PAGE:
Film Reviews (Seriously) Redux – HIS GIRL FRIDAY
On August 14, 2011, on a now-defunct personal blog, I published this FR (S) review of Howard Hawks’ His Girl Friday. As today is Sunday, and I am still a sucker for actual ink-and-paper news, and given the film’s subject matter, I thought I’d repost it here. Thanks for reading (or re-reading). – Michael
Starring Cary Grant, Rosalind Russell, and Ralph Bellamy
Directed by Howard Hawks
In my life, I have watched an inordinate amount of episodic television, across all genres and networks, during every hour of the day and night, without prejudice towards premier or rerun. (It’s this experience, particularly during my formative childhood years, that now makes me a savant at commercial jingles – not that it pays any bills, but I thought I’d mention it). If I were asked the dreaded “desert island” question and was forced to choose only one TV show to watch for the rest of time, I would seriously consider creator/writer Aaron Sorkin’s The West Wing.
The show, about the day-to-day inner-workings of the White House, appeals to me because of its crackling dialogue, which Sorkin serves intelligently, wittily, and at a blistering pace that is reminiscent of Howard Hawks’ His Girl Friday. But where The West Wing laces its politics with humor, His Girl Friday laces its humor with politics.
After an extended leave of absence, Hildy Johnson (Russell), ace reporter for New York City’s fictional newspaper The Star Ledger, returns to the office to inform her publisher, Walter Burns (Grant), that she is leaving the newspaper business for good. She has become engaged to insurance salesman Bruce Baldwin (Bellamy), and plans to move in with her new husband … and his mother … to settle down as a homemaker in Albany.
This greatly concerns Walter because he will not only lose his best reporter to a life of (what he perceives to be) abject boredom, he will also lose his ex-wife to another man – an ex-wife he still loves. Making matters worse, Hildy is scheduled to leave in only a few hours, with the nuptials to take place the next day. Hoping to change Hildy’s mind about her reporter’s life and her heart’s love, Walter takes every scheming opportunity to postpone, and ultimately prevent, her marriage and departure. Hildy is quite familiar with Walter’s wily ways, so she is as careful as possible while around him, meaning Walter must be twice as conniving (in the names of love and news, of course) to get his way.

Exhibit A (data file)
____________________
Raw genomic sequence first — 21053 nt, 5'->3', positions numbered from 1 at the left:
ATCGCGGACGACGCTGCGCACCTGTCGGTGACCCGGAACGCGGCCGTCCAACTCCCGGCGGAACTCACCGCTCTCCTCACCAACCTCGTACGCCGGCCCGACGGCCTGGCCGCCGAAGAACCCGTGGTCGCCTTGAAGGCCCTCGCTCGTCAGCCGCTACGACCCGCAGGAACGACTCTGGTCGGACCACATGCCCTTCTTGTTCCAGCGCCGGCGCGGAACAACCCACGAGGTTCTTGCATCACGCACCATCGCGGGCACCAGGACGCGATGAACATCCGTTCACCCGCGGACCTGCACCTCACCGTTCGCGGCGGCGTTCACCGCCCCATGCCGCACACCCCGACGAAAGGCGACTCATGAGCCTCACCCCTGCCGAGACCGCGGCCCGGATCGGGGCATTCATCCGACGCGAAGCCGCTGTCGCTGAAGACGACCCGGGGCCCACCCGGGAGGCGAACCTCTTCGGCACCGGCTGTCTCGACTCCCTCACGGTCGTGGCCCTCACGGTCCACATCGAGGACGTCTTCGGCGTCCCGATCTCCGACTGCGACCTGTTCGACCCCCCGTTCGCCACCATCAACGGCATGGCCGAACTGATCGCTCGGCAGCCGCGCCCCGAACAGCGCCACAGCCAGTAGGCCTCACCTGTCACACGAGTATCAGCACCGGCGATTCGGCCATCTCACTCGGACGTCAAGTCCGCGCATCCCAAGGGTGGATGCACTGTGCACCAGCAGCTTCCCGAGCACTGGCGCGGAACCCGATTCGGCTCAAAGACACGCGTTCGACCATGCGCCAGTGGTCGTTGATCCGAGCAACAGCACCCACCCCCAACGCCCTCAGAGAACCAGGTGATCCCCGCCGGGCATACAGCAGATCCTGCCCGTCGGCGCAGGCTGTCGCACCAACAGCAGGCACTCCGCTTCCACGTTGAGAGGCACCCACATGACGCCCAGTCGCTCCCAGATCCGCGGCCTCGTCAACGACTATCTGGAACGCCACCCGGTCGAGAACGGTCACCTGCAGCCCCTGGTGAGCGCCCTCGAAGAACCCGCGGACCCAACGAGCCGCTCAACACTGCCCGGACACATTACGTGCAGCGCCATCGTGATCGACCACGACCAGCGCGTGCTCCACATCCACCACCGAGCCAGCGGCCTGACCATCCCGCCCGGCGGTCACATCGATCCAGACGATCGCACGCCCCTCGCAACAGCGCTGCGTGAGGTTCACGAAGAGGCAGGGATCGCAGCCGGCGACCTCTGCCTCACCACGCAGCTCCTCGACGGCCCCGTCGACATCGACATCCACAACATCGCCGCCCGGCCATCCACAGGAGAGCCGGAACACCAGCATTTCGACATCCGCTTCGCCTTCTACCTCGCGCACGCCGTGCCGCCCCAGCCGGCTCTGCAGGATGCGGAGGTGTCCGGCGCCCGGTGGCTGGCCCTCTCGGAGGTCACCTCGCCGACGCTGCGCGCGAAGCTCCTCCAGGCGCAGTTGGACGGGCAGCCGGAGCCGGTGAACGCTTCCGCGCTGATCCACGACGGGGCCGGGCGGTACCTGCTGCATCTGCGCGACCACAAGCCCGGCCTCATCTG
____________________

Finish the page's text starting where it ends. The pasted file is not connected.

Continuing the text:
Walter’s mission begins with a little bribery. He offers Hildy the commission from a $100,000 life insurance policy to be underwritten by Bruce, in exchange for her getting the scoop on the story of the century. Earl Williams (John Qualen) is a man convicted of shooting a cop, and he is to be executed by hanging the next day. Complicating Williams’ case is the fact that he is white, the cop was black, and the Mayor (Clarence Kolb), who is up for re-election, is using his support of the execution as a springboard to secure the city’s black vote (despite the governor’s opposing wishes).
As events unfold and as Walter’s scheming takes its toll, Hildy wants to forfeit the commission and flee for Albany. But Walter finds more ways to keep her around by whatever means necessary.
One of the most important aspects of any film is the chemistry between its stars, but that is difficult to quantify, because, like organic chemistry, costar chemistry can take on many forms.
Katharine Hepburn and Spencer Tracy, who starred in nine films together, had the great chemistry of two people with mutual restrained desperation for each other (thanks, in part, to their long, off-screen affair that resulted in the marital equivalent of unrequited love). William Powell and Myrna Loy, together in 14 films, had the chemistry of two people who had been together for eons, but acted like newlyweds every day (they were only ever friends in real life). And real-life lovers Humphrey Bogart and Lauren Bacall, together in just four films, had a heat that has yet to be matched in Hollywood since.